Boston (May. 12)
(Jewish Daily Bulletin)
The entry of new elements into the garment industry, formerly dominated by Jewish and Italian workers, was described as seriously threatening the workers’ standard of living, due to the fact that the newcomers are not maintaining the union’s standard.
Methods of bringing under union control these new elements were proposed by the organization committee. These proposals were voted by the convention to go into effect. The plans for organizing the workers include the formation of women’s locals where deemed advisable by the general executive board. Encouragement of special activities which appeal to the American elements on a social and recreational nature and renewed cooperation in smaller centers with local, civic and welfare organizations was decided upon.
Elfas Reisburg, secretary of the organization committee, stated if the entire garment industry were organized, the women workers would number seventy percent.
He also stated that the new elements require separate locals.
The convention decided on a campaign in New York to wipe out non-union shops. A general cessation of work will take place unless these shops meet the union demands.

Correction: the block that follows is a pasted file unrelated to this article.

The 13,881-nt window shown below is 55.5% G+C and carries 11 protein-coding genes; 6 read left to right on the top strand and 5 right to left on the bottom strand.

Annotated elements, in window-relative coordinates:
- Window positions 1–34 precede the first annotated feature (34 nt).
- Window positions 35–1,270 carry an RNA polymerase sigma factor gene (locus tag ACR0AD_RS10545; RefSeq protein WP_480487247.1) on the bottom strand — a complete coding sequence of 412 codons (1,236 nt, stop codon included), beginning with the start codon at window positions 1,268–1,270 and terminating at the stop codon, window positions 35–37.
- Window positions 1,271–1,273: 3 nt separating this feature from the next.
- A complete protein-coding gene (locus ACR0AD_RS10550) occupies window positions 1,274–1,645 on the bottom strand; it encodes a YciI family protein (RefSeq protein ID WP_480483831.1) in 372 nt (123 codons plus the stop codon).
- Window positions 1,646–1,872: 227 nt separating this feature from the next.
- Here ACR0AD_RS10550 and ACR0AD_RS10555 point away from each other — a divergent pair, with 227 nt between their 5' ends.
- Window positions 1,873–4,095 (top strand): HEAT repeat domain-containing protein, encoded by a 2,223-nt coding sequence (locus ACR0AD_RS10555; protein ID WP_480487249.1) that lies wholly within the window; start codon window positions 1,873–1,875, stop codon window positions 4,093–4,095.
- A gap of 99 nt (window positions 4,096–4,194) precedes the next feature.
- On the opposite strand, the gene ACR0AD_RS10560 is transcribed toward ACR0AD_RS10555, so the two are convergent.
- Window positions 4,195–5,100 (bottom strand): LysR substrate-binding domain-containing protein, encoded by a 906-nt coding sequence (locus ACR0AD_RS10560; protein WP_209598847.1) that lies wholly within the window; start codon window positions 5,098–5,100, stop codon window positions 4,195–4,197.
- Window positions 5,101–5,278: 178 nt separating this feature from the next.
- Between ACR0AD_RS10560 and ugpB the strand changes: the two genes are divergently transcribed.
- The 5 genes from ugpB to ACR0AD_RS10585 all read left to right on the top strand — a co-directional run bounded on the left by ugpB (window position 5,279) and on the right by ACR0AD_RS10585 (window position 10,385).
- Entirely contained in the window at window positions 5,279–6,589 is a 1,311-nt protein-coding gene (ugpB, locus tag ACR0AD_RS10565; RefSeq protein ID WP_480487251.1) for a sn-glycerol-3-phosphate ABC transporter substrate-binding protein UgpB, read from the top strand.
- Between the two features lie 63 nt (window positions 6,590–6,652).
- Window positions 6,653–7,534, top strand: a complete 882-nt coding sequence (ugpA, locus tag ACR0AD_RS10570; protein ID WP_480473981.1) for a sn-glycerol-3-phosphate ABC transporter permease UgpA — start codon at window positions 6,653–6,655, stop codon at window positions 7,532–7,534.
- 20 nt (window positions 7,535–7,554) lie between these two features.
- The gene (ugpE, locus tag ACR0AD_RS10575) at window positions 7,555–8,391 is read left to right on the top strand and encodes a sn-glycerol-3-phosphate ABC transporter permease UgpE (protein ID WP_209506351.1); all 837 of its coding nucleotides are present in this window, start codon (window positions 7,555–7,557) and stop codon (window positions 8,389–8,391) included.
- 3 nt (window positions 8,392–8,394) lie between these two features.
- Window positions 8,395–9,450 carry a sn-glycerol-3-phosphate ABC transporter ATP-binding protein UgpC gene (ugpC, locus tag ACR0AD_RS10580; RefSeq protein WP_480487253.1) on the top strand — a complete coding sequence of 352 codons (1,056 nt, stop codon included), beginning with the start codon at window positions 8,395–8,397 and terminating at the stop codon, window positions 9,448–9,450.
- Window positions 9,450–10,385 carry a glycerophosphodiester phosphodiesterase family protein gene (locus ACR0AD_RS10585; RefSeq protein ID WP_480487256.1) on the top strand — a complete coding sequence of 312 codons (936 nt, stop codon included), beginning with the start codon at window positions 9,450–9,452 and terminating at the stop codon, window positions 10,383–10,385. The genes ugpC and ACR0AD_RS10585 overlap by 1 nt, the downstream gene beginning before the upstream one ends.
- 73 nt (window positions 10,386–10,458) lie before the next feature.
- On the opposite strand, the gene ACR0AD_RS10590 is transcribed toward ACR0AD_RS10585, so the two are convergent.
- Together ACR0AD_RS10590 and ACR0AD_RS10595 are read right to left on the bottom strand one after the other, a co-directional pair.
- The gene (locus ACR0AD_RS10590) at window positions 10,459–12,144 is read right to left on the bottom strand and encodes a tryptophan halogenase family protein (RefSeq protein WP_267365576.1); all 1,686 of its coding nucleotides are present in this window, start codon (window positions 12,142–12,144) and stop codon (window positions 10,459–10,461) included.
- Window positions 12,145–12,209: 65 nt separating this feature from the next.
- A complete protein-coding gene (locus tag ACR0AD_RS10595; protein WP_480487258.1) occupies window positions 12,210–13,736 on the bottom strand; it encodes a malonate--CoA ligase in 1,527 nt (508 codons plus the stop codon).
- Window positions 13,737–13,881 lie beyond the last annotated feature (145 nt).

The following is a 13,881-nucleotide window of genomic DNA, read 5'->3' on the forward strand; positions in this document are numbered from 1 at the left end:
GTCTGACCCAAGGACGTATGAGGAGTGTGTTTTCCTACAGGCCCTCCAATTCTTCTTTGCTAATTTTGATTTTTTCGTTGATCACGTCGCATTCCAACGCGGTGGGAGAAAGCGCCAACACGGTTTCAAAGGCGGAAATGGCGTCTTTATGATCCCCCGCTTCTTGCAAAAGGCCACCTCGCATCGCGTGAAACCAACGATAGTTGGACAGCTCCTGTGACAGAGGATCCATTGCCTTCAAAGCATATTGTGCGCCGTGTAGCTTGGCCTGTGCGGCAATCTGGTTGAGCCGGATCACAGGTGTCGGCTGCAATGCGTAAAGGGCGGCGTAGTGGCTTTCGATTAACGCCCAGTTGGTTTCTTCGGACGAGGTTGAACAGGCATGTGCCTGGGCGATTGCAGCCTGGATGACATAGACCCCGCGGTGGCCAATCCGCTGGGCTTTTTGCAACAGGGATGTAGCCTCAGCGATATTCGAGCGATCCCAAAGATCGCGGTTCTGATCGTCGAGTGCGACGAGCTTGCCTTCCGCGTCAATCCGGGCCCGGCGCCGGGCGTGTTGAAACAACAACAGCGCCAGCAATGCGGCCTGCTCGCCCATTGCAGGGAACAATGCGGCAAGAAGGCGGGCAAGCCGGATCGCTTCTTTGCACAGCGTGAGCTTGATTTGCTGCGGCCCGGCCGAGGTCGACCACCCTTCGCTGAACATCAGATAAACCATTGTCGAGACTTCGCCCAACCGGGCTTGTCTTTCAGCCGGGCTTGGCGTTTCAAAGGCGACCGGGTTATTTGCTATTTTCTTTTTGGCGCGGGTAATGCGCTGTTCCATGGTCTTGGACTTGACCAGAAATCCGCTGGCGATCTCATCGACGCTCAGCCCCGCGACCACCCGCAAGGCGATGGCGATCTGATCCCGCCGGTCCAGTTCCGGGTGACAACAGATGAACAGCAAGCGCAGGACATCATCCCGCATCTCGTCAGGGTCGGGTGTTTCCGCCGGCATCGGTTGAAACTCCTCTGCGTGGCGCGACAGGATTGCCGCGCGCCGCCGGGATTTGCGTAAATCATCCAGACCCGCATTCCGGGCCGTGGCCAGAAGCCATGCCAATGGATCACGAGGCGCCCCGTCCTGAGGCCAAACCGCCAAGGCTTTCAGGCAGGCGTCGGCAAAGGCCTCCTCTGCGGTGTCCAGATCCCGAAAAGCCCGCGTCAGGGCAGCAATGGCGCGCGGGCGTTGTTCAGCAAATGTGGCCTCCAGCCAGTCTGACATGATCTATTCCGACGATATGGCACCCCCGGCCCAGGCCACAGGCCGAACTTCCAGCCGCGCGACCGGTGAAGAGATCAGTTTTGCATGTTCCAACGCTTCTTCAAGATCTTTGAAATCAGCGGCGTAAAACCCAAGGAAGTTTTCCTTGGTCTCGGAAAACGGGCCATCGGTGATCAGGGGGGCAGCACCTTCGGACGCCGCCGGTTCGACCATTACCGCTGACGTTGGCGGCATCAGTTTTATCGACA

Judge Jacob Panken described the development of industry in America, declaring that the efficiency of the machine with the lack of creation of new industries has brought about unemployment. He attributed the present difficulties to the exportation of billions of dollars, instead of using the money here to develop home industries. As a solution to the rising problems, Judge Panken urged the workers to use political as well as economic action.
The convention offered to aid the efforts of the 28,000 textile strikers in New Bedford. Mass., against the ten percent wage cut.
An educational campaign for higher wages and shorter hours to be obtained by federal and state legislation was also decided in resolutions introduced by Fannia M. Cohen.